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Journal of Sensors
Volume 2011, Article ID 735279, 6 pages
Research Article

Electrochemical Capacitance DNA Sensing at Hairpin-Modified Au Electrodes

Department of Chemistry and Center for Advanced Nanoscale Materials, University of Puerto Rico, Río Piedras Campus, P.O. Box 23346, San Juan, PR 00931-3346, USA

Received 1 September 2010; Revised 7 April 2011; Accepted 23 June 2011

Academic Editor: Jiri Homola

Copyright © 2011 Joel Rivera-Gandía et al. This is an open access article distributed under the Creative Commons Attribution License, which permits unrestricted use, distribution, and reproduction in any medium, provided the original work is properly cited.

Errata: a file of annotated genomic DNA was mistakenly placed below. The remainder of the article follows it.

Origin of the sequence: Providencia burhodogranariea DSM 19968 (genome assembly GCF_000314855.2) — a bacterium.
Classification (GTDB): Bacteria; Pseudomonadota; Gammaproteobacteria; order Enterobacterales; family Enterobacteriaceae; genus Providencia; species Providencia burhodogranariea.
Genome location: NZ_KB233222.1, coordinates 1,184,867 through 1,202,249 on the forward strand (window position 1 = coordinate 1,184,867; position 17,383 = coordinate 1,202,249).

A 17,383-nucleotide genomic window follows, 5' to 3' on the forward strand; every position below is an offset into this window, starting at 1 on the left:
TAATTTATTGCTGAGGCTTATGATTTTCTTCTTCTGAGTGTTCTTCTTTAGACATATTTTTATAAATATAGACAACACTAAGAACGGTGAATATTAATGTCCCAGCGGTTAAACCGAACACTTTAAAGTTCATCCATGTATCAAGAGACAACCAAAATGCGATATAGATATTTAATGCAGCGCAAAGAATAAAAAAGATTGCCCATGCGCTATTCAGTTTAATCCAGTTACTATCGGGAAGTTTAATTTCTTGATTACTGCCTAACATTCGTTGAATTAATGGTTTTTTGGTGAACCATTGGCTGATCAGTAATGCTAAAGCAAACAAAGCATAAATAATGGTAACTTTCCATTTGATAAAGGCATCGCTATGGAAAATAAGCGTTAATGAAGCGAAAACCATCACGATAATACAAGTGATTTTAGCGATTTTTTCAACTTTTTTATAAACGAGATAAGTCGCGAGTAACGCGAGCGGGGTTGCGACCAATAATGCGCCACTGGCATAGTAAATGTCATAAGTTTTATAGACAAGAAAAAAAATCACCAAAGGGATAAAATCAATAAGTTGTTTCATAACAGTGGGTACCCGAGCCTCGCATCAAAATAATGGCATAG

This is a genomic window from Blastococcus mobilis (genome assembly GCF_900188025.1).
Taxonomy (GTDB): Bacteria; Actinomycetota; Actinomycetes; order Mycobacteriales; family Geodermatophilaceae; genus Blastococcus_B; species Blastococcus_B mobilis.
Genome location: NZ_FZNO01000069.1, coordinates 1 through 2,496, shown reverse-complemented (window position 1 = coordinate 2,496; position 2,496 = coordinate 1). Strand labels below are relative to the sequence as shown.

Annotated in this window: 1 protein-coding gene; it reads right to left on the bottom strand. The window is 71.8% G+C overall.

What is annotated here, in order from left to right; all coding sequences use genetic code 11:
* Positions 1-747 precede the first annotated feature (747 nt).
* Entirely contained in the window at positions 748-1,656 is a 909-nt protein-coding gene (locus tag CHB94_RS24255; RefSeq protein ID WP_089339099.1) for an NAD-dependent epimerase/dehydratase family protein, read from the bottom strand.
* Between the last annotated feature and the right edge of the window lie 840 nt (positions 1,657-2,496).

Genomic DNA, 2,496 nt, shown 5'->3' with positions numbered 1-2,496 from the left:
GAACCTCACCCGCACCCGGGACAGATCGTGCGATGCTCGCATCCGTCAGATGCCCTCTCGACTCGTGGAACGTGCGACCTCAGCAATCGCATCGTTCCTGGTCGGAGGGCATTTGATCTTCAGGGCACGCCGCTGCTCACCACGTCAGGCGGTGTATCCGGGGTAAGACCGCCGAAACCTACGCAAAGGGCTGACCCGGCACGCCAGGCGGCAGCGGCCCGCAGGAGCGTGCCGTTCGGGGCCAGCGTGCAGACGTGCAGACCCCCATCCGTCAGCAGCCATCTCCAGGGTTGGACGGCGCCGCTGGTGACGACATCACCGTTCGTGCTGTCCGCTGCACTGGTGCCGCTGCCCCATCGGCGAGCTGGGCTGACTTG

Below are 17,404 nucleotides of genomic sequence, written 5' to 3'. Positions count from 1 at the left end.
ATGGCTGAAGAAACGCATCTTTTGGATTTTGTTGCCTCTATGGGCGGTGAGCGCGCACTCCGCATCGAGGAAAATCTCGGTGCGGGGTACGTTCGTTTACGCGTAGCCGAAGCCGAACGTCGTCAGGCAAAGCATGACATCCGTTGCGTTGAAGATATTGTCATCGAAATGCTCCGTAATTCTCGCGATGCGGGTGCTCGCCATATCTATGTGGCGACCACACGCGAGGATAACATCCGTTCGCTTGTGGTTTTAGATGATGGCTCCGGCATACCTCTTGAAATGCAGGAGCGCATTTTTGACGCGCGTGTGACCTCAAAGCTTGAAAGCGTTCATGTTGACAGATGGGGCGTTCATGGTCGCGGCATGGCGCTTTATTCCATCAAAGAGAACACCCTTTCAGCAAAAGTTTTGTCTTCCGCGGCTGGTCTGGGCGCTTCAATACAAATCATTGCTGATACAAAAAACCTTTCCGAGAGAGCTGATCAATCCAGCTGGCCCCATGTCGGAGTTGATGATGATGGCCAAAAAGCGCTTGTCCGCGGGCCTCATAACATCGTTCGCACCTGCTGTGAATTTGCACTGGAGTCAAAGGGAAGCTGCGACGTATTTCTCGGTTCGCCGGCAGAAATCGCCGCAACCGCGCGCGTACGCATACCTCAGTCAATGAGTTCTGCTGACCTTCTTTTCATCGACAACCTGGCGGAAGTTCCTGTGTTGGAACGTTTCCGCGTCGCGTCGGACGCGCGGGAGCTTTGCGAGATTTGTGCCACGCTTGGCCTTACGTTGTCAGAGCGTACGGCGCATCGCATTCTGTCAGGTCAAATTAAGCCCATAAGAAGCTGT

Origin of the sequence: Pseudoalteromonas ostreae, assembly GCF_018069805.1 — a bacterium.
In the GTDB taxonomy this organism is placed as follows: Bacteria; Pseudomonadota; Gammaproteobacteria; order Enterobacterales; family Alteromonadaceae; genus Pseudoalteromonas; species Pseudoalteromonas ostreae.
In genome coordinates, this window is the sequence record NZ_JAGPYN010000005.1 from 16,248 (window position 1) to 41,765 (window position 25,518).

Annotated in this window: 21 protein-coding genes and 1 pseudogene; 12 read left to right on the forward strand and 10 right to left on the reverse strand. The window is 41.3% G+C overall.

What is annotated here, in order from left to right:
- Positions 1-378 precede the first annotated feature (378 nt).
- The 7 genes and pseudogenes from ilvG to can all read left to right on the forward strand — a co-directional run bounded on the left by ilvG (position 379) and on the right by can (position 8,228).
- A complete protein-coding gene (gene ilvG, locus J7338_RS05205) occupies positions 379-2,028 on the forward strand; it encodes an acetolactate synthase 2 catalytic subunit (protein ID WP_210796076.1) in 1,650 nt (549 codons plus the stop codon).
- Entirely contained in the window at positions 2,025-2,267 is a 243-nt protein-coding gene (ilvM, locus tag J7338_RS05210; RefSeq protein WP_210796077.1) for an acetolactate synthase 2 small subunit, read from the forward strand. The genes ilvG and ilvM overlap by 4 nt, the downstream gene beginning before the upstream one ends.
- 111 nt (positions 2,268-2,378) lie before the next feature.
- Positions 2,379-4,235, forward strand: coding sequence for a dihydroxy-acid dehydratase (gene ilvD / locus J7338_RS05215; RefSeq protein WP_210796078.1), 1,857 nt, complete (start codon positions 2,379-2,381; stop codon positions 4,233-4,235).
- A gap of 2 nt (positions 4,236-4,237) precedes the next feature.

An interfacial capacitance measurement electrochemical technique has been used for the sensing of self-assembled DNA hairpin probes (M. tuberculosis and B. anthracis) attached to Au electrodes. The double-layer capacitance ( ) was determined with electrochemical perturbations from 0.2 V to 0.5 V versus Ag/AgCl at a Au/M. tuberculosis DNA hairpin probe at surface coverage Au electrodes. The capacitance study was done at pH 7, which was necessary to maintain the M. tuberculosis and B. anthracis DNA probes closed during the electrochemical perturbation. Detailed experimental analysis carried out by repetitively switching the electrochemical potential between 0.2 and 0.5 V (versus Ag/AgCl) strongly supports the use of capacitance measurements as a tool to detect the hybridization of DNA targets. A large change in the capacitance deference between 0.2 and 0.5 V was observed in the DNA hybridization process. Therefore, no fluorophores or secondary transducers were necessary to sense a DNA target for both DNA hairpins.